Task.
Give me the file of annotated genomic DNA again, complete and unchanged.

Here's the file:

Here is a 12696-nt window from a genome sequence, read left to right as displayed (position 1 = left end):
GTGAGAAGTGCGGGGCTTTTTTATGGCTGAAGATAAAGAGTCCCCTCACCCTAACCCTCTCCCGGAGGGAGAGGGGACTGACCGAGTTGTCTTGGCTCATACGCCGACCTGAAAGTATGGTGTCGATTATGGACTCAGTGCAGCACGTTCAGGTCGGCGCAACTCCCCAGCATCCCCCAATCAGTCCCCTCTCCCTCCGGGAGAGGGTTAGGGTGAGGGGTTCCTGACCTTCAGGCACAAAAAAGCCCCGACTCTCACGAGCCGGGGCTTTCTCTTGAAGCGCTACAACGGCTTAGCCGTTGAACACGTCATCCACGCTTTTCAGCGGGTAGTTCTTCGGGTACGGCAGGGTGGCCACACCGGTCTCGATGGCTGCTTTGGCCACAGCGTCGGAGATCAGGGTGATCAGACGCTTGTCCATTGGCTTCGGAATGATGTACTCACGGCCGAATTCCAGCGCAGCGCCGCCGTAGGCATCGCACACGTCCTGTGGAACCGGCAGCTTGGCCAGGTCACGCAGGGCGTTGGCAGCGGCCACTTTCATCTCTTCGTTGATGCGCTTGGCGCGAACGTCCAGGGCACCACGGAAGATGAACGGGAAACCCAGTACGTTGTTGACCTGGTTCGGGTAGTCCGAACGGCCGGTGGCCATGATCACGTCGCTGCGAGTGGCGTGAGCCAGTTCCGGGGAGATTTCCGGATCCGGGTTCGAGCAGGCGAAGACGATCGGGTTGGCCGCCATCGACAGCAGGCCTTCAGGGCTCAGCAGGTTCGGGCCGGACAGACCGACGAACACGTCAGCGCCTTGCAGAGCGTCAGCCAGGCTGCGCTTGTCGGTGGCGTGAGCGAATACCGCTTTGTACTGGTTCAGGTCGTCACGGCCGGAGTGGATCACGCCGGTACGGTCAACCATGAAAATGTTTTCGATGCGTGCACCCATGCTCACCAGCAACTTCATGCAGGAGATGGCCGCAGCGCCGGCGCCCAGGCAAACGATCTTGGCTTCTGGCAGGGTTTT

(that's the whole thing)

Here is a 12696-nt window from a genome sequence, read left to right as displayed (position 1 = left end):
GTGAGAAGTGCGGGGCTTTTTTATGGCTGAAGATAAAGAGTCCCCTCACCCTAACCCTCTCCCGGAGGGAGAGGGGACTGACCGAGTTGTCTTGGCTCATACGCCGACCTGAAAGTATGGTGTCGATTATGGACTCAGTGCAGCACGTTCAGGTCGGCGCAACTCCCCAGCATCCCCCAATCAGTCCCCTCTCCCTCCGGGAGAGGGTTAGGGTGAGGGGTTCCTGACCTTCAGGCACAAAAAAGCCCCGACTCTCACGAGCCGGGGCTTTCTCTTGAAGCGCTACAACGGCTTAGCCGTTGAACACGTCATCCACGCTTTTCAGCGGGTAGTTCTTCGGGTACGGCAGGGTGGCCACACCGGTCTCGATGGCTGCTTTGGCCACAGCGTCGGAGATCAGGGTGATCAGACGCTTGTCCATTGGCTTCGGAATGATGTACTCACGGCCGAATTCCAGCGCAGCGCCGCCGTAGGCATCGCACACGTCCTGTGGAACCGGCAGCTTGGCCAGGTCACGCAGGGCGTTGGCAGCGGCCACTTTCATCTCTTCGTTGATGCGCTTGGCGCGAACGTCCAGGGCACCACGGAAGATGAACGGGAAACCCAGTACGTTGTTGACCTGGTTCGGGTAGTCCGAACGGCCGGTGGCCATGATCACGTCGCTGCGAGTGGCGTGAGCCAGTTCCGGGGAGATTTCCGGATCCGGGTTCGAGCAGGCGAAGACGATCGGGTTGGCCGCCATCGACAGCAGGCCTTCAGGGCTCAGCAGGTTCGGGCCGGACAGACCGACGAACACGTCAGCGCCTTGCAGAGCGTCAGCCAGGCTGCGCTTGTCGGTGGCGTGAGCGAATACCGCTTTGTACTGGTTCAGGTCGTCACGGCCGGAGTGGATCACGCCGGTACGGTCAACCATGAAAATGTTTTCGATGCGTGCACCCATGCTCACCAGCAACTTCATGCAGGAGATGGCCGCAGCGCCGGCGCCCAGGCAAACGATCTTGGCTTCTGGCAGGGTTTT